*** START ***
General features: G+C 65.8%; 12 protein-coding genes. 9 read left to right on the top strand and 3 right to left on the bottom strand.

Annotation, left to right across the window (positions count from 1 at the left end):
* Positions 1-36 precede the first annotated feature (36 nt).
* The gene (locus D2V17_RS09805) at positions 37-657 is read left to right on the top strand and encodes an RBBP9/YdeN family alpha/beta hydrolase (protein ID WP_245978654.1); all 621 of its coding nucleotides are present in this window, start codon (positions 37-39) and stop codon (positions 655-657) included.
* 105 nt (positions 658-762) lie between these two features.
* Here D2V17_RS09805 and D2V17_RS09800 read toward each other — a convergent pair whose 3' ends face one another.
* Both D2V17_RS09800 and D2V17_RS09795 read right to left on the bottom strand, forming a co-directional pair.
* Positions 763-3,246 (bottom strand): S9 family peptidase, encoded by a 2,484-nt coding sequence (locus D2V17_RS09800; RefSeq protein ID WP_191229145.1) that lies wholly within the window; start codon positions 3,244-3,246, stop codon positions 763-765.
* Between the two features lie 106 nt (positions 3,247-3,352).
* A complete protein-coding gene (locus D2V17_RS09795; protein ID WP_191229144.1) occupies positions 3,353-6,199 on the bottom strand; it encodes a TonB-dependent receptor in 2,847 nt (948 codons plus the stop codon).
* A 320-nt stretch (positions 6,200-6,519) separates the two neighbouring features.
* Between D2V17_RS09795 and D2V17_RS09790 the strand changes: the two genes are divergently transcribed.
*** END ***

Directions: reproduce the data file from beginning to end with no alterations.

General features: G+C 65.8%; 12 protein-coding genes. 9 read left to right on the top strand and 3 right to left on the bottom strand.

Annotation, left to right across the window (positions count from 1 at the left end):
* Positions 1-36 precede the first annotated feature (36 nt).
* The gene (locus D2V17_RS09805) at positions 37-657 is read left to right on the top strand and encodes an RBBP9/YdeN family alpha/beta hydrolase (protein ID WP_245978654.1); all 621 of its coding nucleotides are present in this window, start codon (positions 37-39) and stop codon (positions 655-657) included.
* 105 nt (positions 658-762) lie between these two features.
* Here D2V17_RS09805 and D2V17_RS09800 read toward each other — a convergent pair whose 3' ends face one another.
* Both D2V17_RS09800 and D2V17_RS09795 read right to left on the bottom strand, forming a co-directional pair.
* Positions 763-3,246 (bottom strand): S9 family peptidase, encoded by a 2,484-nt coding sequence (locus D2V17_RS09800; RefSeq protein ID WP_191229145.1) that lies wholly within the window; start codon positions 3,244-3,246, stop codon positions 763-765.
* Between the two features lie 106 nt (positions 3,247-3,352).
* A complete protein-coding gene (locus D2V17_RS09795; protein ID WP_191229144.1) occupies positions 3,353-6,199 on the bottom strand; it encodes a TonB-dependent receptor in 2,847 nt (948 codons plus the stop codon).
* A 320-nt stretch (positions 6,200-6,519) separates the two neighbouring features.
* Between D2V17_RS09795 and D2V17_RS09790 the strand changes: the two genes are divergently transcribed.